The High Court has opted not to ban a solicitor caught up in a property scam, saying a finding of serious misconduct should not always result in such a penalty.

The Solicitors Regulation Authority had asked the court to suspend or strike off Mohammed Zahid Dar, a solicitor of 29 years, saying the sanction for such misconduct could have been considerably more severe.

But the court pointed out that the SRA never alleged dishonesty against Dar, and despite other cases involving lack of integrity resulting in harsher penalities, such action was not necessary here.

Giving judgment in Solicitors Regulation Authority v Dar, Lord Justice Hickinbottom and Mrs Justice May DBE said: ‘A finding of serious misconduct does not require striking off or an immediate suspension from practice, although no doubt that will be appropriate in most cases.

‘The tribunal had heard and seen Mr Dar give evidence, and were in the best position to assess the proper level of his culpability; and the appropriate and proportionate measures that would properly protect the public and the reputation of the profession.’

Dar, a sole director of Manchester firm Dar & Co Solicitors, was prosecuted for his role in a property transfer that turned out to be a fraud. He had acted for purported sellers of a London site and submitted a signed transfer document to HM Land Registry as part of the transaction.

The tribunal concluded Dar was aware of specific risks and unusual features of this dubious transaction, but failed to make further or additional enquiries that might have raised alarm bells. The tribunal found he acted recklessly and with a lack of integrity. It imposed a fine of £20,000, a 12-month suspension, itself suspended for two years, restrictions on Dar's practice and a costs order of £23,228.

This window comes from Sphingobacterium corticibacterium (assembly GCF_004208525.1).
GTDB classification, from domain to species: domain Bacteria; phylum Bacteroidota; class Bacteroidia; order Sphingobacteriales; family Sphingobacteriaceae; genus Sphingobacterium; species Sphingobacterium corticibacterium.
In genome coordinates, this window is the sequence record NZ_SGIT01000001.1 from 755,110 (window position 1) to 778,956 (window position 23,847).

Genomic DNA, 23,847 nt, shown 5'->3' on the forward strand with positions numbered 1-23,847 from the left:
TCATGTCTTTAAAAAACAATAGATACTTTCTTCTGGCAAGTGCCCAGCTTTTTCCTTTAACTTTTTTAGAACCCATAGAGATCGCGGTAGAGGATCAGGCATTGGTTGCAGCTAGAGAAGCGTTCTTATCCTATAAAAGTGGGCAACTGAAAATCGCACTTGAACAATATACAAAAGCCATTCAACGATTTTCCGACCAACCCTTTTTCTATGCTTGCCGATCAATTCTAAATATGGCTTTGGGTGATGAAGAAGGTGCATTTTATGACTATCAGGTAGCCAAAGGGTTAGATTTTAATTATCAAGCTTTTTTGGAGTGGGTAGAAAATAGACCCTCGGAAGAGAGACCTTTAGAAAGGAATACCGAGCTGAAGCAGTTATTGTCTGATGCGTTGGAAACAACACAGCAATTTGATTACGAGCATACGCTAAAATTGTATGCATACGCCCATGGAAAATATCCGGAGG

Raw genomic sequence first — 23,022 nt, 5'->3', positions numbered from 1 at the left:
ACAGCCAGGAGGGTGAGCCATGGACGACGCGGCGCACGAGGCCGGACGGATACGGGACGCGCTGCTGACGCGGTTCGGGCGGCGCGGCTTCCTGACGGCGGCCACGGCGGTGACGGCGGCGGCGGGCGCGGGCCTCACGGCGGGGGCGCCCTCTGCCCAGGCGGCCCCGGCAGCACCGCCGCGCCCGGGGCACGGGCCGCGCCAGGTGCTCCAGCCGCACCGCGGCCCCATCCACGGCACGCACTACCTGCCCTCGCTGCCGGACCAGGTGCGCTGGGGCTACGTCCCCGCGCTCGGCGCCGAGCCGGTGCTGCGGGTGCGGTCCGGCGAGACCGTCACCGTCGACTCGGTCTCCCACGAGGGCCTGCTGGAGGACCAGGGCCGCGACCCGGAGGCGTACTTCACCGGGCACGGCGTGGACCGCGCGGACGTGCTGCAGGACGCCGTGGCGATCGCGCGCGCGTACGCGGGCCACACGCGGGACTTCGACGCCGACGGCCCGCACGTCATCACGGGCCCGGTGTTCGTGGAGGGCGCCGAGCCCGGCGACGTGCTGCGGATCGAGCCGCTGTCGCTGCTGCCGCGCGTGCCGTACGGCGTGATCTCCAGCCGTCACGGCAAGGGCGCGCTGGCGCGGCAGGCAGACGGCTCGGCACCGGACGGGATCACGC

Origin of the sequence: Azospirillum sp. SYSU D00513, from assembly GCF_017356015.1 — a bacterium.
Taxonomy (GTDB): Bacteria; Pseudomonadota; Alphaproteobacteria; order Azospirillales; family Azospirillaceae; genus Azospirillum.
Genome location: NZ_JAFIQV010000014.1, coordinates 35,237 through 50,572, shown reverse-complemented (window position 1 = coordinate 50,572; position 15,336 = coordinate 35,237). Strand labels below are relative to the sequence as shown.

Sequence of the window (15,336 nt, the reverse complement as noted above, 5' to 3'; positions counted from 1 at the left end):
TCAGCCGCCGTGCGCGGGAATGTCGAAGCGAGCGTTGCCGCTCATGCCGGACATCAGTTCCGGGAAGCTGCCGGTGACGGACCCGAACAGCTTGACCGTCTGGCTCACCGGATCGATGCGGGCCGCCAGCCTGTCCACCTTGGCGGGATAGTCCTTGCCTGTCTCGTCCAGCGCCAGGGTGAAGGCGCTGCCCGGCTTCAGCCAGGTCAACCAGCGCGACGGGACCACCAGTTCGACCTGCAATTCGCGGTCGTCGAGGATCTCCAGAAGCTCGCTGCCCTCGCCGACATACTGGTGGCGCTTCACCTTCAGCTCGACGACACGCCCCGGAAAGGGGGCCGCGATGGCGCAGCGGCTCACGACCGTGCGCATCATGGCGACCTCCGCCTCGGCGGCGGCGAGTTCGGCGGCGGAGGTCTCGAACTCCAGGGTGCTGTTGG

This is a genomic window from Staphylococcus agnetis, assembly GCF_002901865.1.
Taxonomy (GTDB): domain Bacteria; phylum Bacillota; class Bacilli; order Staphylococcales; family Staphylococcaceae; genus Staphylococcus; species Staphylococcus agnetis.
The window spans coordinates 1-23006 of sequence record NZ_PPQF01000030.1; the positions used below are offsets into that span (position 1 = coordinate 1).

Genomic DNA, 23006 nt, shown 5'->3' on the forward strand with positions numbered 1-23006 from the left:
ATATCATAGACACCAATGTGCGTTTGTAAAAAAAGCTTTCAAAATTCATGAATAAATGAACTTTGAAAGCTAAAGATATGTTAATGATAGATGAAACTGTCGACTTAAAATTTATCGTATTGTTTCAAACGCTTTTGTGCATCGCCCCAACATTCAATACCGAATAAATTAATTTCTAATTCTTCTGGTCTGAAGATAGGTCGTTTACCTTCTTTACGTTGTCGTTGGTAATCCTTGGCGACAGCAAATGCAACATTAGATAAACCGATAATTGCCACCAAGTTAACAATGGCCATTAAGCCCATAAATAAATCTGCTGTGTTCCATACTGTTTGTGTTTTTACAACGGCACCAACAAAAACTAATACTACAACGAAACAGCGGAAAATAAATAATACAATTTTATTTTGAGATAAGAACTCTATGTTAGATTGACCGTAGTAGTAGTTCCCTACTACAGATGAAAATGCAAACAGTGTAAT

The appeal judges rejected Dar’s own appeal, saying the tribunal was entitled to make its findings in relation to his credibility which were at least adequately explained in the decision. There was nothing to suggest the tribunal had not taken evidence of Dar's good character into account.

However the court found the tribunal had erred in not aligning the period of suspension with the period of restriction. The two-year suspension will be quashed and replaced with an indefinite 'suspension of the suspension' order. If Dar breaches the terms of his restriction, it is very likely that suspension from practice will be activated.